The oldest known medical treatise in the world. The papyrus itself dates from around 1600 B.C.E., though the text is generally believed to date from approximately 3000 B.C.E., with commentary (notes) from a few hundred years later. What is so interesting about the text, aside from its extreme age, is its startling modernity of format and style: cases are listed from the top of the head proceeding downwards, like a modern medical textbook; each case lists a distinct examination, diagnosis (generally a pronouncement of whether or not the case can be treated), treatment, and often a follow-up; only one treatment (case nine) resorts to magic, the rest are physical in nature. Frequent treatments include the setting of bones, packing wounds with meat, and covering wounds with honey, an excellent antibacterial agent.

Edwin Smith, an American egyptologist is reputed to have bought the main part of papyrus in Luxor in 1862 from tomb robbers, who sold him the remaining portion two months later. In 1906 Smith's daughter gave the papyrus to the New York Historical Society, which entrusted Professor James Breasted, then Director of the University of Chicago Oriental Institute. The translation was announced as complete in 1930. In 1949 the New York Historical Society sold its Egyptian collection to the Brooklyn Museum with the stipulation that the Edwin Smith Papyrus be given to the Academy of Medicine, where it now resides.

References:
The Edwin Smith Papyrus, the Oldest Surgical Treatise in the World by Professor M. KAMEL HUSSEIN, M. Ch., F.R.C.S.; published online at Egyptian Orthopedic Assiciation (http://www.eoa.org.eg/oldest.htm)
Neurosurgical Classic-XVII: Edwin Smith Surgical Papyrus by Robert H. Wilkins, M.D.; published in Journal of Neurosurgery, March 1964, pages 240-244

Index:

Case one: A wound in the head penetrating to the bone
Case two: A wound in the head penetrating to the bone
Case three: A wound in the head penetrating to the bone and perforating the skull
Case Four: A wound in the head penetrating to the bone and splitting the skull
Case Five: A gaping wound in the head with a compound comminuted fracture of the skull
Case Six: A gaping wound in the head with a compound comminuted fracture of the skull and rupture of the memingeal membranes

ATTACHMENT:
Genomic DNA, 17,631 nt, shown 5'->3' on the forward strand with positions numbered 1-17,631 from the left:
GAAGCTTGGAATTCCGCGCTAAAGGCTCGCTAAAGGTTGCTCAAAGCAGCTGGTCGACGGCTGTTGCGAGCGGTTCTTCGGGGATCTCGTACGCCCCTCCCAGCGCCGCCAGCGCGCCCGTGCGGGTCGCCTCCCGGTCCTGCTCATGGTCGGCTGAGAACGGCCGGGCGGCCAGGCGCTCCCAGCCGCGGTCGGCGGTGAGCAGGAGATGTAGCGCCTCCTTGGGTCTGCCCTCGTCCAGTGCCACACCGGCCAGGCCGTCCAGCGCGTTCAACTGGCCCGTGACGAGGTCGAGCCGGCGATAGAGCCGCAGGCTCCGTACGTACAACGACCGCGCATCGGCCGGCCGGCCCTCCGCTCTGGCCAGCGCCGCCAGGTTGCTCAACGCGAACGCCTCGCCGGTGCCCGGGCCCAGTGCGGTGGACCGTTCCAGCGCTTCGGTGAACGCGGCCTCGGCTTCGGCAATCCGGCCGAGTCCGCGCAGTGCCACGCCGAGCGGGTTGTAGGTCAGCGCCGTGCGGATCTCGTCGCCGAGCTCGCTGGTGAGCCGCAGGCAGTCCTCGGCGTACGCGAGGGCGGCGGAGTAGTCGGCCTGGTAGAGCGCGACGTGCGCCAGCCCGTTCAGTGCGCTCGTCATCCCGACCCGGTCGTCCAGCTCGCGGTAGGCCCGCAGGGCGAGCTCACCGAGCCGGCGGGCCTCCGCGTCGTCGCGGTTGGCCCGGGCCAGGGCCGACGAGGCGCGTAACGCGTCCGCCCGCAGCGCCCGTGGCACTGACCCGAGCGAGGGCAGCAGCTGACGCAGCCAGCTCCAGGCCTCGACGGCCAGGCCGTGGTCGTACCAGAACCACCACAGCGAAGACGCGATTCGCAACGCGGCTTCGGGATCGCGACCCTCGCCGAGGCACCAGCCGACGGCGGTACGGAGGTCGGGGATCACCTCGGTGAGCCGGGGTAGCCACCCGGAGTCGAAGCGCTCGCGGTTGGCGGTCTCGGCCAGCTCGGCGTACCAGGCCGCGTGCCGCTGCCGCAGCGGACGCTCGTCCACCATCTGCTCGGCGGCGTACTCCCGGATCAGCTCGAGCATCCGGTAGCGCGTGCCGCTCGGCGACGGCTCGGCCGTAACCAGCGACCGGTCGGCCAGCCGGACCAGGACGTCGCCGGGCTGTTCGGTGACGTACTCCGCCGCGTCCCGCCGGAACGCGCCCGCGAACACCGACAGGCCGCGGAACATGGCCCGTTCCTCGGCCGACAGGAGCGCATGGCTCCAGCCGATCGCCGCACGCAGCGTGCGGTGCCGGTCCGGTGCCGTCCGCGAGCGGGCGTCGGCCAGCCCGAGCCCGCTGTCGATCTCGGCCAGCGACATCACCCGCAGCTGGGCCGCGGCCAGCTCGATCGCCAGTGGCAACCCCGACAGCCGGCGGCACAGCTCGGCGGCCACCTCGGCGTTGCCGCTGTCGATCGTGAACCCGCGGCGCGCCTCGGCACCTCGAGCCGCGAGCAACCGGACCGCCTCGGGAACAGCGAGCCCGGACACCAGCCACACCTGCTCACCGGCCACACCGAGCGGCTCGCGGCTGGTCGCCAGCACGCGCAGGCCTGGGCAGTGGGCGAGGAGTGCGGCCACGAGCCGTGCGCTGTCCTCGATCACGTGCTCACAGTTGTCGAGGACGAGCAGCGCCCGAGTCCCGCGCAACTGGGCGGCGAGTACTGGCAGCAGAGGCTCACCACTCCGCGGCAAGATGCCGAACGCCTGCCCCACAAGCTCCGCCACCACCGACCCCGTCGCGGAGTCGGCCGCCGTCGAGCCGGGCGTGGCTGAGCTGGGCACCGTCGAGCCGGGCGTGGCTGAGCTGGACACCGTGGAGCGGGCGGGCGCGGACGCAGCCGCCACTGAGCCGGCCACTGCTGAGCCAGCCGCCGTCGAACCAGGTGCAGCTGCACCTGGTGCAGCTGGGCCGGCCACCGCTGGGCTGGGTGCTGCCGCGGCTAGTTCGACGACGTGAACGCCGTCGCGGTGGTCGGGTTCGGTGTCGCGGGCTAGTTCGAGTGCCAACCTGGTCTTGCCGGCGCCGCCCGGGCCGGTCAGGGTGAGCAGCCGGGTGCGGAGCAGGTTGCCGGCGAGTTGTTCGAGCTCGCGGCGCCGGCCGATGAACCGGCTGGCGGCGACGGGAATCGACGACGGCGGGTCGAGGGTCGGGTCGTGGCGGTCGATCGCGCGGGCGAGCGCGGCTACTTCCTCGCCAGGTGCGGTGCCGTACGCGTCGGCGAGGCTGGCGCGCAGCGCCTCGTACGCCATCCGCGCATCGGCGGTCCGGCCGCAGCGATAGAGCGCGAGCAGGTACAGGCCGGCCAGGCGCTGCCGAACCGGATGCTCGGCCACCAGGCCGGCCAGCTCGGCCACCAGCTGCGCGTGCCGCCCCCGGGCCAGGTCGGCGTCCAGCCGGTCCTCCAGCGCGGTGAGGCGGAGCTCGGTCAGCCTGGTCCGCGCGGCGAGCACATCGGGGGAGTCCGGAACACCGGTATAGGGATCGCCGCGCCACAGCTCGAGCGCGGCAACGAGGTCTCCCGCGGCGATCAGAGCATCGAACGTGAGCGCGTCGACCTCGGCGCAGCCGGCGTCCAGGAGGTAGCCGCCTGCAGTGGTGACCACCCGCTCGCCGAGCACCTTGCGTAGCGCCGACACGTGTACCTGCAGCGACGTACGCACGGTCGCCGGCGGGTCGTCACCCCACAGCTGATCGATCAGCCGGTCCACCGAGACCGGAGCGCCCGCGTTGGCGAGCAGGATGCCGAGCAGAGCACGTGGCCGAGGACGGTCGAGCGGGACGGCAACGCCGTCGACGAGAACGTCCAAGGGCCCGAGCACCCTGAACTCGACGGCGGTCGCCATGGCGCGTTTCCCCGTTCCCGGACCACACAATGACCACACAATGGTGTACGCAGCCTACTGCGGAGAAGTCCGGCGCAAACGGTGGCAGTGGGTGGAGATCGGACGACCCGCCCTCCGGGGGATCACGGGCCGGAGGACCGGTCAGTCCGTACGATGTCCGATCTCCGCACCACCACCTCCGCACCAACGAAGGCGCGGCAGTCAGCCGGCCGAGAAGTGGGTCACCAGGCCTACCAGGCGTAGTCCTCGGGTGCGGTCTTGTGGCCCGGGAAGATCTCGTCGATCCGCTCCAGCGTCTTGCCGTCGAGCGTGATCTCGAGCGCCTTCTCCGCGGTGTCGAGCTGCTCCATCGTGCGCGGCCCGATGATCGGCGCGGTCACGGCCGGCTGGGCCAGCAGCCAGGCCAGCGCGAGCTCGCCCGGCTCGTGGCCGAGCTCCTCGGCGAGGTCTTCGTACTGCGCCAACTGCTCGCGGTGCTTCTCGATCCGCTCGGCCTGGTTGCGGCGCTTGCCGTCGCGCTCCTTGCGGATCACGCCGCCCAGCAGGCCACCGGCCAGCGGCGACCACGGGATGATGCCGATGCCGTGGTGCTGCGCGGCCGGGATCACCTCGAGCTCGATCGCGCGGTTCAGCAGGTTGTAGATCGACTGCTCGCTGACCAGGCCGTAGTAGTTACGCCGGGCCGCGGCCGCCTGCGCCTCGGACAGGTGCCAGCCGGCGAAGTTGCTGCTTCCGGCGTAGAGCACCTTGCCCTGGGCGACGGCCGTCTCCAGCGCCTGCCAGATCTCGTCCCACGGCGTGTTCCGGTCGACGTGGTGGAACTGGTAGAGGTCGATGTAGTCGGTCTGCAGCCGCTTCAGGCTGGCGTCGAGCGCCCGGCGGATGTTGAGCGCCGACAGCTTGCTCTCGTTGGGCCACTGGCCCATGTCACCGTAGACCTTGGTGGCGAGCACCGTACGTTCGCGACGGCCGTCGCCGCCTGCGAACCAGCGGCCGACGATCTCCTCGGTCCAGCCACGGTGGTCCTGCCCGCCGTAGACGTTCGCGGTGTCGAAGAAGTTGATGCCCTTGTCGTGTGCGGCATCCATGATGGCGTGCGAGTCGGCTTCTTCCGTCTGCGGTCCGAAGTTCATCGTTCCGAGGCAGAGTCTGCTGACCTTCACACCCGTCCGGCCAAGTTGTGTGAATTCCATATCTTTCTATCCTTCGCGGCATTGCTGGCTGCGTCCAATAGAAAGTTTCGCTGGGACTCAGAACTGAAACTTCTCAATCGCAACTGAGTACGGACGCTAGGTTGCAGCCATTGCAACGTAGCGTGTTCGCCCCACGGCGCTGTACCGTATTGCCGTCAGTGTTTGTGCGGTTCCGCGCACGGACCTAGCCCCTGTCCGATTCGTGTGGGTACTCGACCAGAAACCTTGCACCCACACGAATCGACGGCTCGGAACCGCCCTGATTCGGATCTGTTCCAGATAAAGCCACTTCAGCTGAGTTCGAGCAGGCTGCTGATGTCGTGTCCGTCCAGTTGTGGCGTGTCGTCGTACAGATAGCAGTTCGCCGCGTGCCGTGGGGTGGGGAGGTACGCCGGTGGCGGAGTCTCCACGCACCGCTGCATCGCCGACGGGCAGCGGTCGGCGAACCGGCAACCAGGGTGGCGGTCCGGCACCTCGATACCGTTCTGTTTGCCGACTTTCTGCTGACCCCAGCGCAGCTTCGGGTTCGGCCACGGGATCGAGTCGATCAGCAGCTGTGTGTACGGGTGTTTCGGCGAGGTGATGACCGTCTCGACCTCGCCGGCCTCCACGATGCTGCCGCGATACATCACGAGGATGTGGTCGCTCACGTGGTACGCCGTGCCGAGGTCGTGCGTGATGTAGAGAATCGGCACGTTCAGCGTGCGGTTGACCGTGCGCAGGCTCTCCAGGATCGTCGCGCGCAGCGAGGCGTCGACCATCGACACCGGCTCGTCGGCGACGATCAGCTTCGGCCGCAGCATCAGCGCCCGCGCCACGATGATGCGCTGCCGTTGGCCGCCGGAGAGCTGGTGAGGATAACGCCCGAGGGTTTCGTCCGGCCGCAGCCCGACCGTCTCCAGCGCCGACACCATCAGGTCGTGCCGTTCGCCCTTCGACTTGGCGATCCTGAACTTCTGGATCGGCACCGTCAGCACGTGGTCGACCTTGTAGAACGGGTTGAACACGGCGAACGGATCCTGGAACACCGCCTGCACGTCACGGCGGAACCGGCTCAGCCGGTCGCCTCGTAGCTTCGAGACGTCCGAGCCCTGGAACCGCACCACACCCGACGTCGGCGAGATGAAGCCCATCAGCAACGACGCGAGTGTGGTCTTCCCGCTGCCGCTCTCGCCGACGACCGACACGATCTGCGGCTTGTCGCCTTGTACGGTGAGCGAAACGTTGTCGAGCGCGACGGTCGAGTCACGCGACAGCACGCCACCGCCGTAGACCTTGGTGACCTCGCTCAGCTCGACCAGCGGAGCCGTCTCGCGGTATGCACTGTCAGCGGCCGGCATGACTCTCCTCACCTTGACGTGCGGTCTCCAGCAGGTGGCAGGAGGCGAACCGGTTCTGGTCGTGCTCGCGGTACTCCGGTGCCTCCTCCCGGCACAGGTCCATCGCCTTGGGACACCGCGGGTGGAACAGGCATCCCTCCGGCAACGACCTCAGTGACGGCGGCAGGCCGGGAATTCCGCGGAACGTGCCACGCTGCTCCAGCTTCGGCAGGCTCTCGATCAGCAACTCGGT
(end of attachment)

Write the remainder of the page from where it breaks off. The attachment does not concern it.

Case Seven: A wound in the head penetrating to the bone and perforating the sutures
Case Eight: Compound comminuted fracture of the skull displaying no visible external injury
Case Nine: Wound in the forehead producing a compound communited fracture of the skull
Case Ten: A gaping wound at the top of the eyebrow, perforating to the bone
Case Eleven: A broken nose
Case Twelve: A break in the nasal bone
Case Thirteen: Compound comminuted fracture in the side of the nose
Case Fourteen: Flesh wound in one side of the nose perforating to the nostril
Case Fifteen: Perforation of the bone in the region of the maxilla and the Zygoma
Case Sixteen: Split of the bone in the region of the maxilla and the zygoma
Case Seventeen: Compound comminuted fracture of the bone in the region of the maxilla and the zygoma
Case Eighteen: A wound in the soft tissue of the temple, the bone being uninjured
Case Nineteen: A perforation in the temple
Case Twenty: A wound in the temple perforating the bone
Case Twenty-one: A split in the temporal bone
Case Twenty-two: Compound comminuted fracture of the temporal bone
Case Twenty-three: A split in the outer ear
Case Twenty-four: A fracture of the mandible
Case Twenty-five: A dislocation of the mandible
Case Twenty-six: A wound in the upper lip
Case Twenty-seven: A gaping wound in the chin
Case Twenty-eight: A gaping wound in the throat penetrating to the gullet
Case Twenty-nine: A gaping wound in a cervical vertebra
Case Thirty: Sprain in a cervical vertebra
Case Thirty-one: Dislocation of a cervical vertebra
Case Thirty-two: Displacement of a cervical vertebra
Case Thirty-three: A crushed cervical vertebra
Case Thirty-four: Dislocation of the two clavicles
Case Thirty-five: A fracture of the clavicle
Case Thirty-six: A fracture of the humerus
Case Thirty-seven: A fracture of the humerus with rupture of overlying soft tissue
Case Thirty-eight: A split in the humerus
Case Thirty-nine: Tumors or ulcers in the breast perhaps resulting from injury
Case Forty: A wound in the breast
Case Forty-one: An infected or possibly necrotic wound in the breast
Case Forty-two: A Sprain in the sterno-costal articulation
Case Forty-three: A dislocation in the sterno-costal articulations
Case Forty-four: Fractured Ribs
Case Forty-five: A wound in the breast
Case Forty-six: An abscess with prominent head of the breast
Case Forty-seven: A gaping wound in the shoulder
Case Forty-eight: A sprain in a spinal vertebra (incomplete)

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